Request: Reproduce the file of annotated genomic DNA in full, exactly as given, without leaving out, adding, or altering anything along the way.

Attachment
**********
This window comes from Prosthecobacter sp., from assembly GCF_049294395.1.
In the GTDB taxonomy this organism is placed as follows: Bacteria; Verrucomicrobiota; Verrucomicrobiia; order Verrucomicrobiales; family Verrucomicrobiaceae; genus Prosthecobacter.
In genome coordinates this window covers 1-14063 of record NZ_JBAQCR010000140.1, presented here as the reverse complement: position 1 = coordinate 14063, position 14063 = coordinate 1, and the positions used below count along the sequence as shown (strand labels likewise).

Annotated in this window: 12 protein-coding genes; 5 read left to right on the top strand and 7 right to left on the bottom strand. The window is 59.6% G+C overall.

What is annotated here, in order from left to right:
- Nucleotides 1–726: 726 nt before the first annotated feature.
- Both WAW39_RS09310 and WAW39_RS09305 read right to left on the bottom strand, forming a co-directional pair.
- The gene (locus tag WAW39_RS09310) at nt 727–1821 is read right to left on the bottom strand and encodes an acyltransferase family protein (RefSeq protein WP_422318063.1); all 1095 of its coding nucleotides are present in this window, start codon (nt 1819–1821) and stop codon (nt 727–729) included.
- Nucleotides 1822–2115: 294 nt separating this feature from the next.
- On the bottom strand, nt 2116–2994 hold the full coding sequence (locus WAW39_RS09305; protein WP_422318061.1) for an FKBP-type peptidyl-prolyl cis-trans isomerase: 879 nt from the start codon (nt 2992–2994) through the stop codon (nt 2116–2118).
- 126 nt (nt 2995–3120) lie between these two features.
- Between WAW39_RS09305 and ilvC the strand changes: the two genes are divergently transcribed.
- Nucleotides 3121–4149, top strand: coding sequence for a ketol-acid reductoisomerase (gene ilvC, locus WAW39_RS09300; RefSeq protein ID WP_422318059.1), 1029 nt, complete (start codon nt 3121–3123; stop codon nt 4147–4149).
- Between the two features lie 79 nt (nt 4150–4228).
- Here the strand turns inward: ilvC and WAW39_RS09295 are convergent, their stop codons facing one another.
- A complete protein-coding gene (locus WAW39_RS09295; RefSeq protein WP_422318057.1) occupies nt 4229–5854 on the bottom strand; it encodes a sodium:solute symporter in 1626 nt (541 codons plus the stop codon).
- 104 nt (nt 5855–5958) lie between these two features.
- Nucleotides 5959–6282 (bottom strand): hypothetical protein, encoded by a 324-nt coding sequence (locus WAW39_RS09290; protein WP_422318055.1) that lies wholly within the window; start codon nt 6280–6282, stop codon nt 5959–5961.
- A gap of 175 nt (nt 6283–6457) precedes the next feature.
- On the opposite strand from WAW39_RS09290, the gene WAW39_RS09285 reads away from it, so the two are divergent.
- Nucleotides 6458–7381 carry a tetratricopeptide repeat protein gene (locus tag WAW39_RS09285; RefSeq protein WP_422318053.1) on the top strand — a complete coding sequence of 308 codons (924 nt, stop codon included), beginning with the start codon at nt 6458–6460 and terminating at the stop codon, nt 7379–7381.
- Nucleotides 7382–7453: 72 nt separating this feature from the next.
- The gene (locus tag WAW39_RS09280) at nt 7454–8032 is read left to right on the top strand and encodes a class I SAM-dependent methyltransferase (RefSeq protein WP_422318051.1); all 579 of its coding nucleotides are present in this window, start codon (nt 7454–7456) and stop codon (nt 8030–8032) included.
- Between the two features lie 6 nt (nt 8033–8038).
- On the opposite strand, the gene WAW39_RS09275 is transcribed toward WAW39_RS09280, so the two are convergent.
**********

This window comes from Prosthecobacter sp., from assembly GCF_049294395.1.
In the GTDB taxonomy this organism is placed as follows: Bacteria; Verrucomicrobiota; Verrucomicrobiia; order Verrucomicrobiales; family Verrucomicrobiaceae; genus Prosthecobacter.
In genome coordinates this window covers 1-14063 of record NZ_JBAQCR010000140.1, presented here as the reverse complement: position 1 = coordinate 14063, position 14063 = coordinate 1, and the positions used below count along the sequence as shown (strand labels likewise).

Annotated in this window: 12 protein-coding genes; 5 read left to right on the top strand and 7 right to left on the bottom strand. The window is 59.6% G+C overall.

What is annotated here, in order from left to right:
- Nucleotides 1–726: 726 nt before the first annotated feature.
- Both WAW39_RS09310 and WAW39_RS09305 read right to left on the bottom strand, forming a co-directional pair.
- The gene (locus tag WAW39_RS09310) at nt 727–1821 is read right to left on the bottom strand and encodes an acyltransferase family protein (RefSeq protein WP_422318063.1); all 1095 of its coding nucleotides are present in this window, start codon (nt 1819–1821) and stop codon (nt 727–729) included.
- Nucleotides 1822–2115: 294 nt separating this feature from the next.
- On the bottom strand, nt 2116–2994 hold the full coding sequence (locus WAW39_RS09305; protein WP_422318061.1) for an FKBP-type peptidyl-prolyl cis-trans isomerase: 879 nt from the start codon (nt 2992–2994) through the stop codon (nt 2116–2118).
- 126 nt (nt 2995–3120) lie between these two features.
- Between WAW39_RS09305 and ilvC the strand changes: the two genes are divergently transcribed.
- Nucleotides 3121–4149, top strand: coding sequence for a ketol-acid reductoisomerase (gene ilvC, locus WAW39_RS09300; RefSeq protein ID WP_422318059.1), 1029 nt, complete (start codon nt 3121–3123; stop codon nt 4147–4149).
- Between the two features lie 79 nt (nt 4150–4228).
- Here the strand turns inward: ilvC and WAW39_RS09295 are convergent, their stop codons facing one another.
- A complete protein-coding gene (locus WAW39_RS09295; RefSeq protein WP_422318057.1) occupies nt 4229–5854 on the bottom strand; it encodes a sodium:solute symporter in 1626 nt (541 codons plus the stop codon).
- 104 nt (nt 5855–5958) lie between these two features.
- Nucleotides 5959–6282 (bottom strand): hypothetical protein, encoded by a 324-nt coding sequence (locus WAW39_RS09290; protein WP_422318055.1) that lies wholly within the window; start codon nt 6280–6282, stop codon nt 5959–5961.
- A gap of 175 nt (nt 6283–6457) precedes the next feature.
- On the opposite strand from WAW39_RS09290, the gene WAW39_RS09285 reads away from it, so the two are divergent.
- Nucleotides 6458–7381 carry a tetratricopeptide repeat protein gene (locus tag WAW39_RS09285; RefSeq protein WP_422318053.1) on the top strand — a complete coding sequence of 308 codons (924 nt, stop codon included), beginning with the start codon at nt 6458–6460 and terminating at the stop codon, nt 7379–7381.
- Nucleotides 7382–7453: 72 nt separating this feature from the next.
- The gene (locus tag WAW39_RS09280) at nt 7454–8032 is read left to right on the top strand and encodes a class I SAM-dependent methyltransferase (RefSeq protein WP_422318051.1); all 579 of its coding nucleotides are present in this window, start codon (nt 7454–7456) and stop codon (nt 8030–8032) included.
- Between the two features lie 6 nt (nt 8033–8038).
- On the opposite strand, the gene WAW39_RS09275 is transcribed toward WAW39_RS09280, so the two are convergent.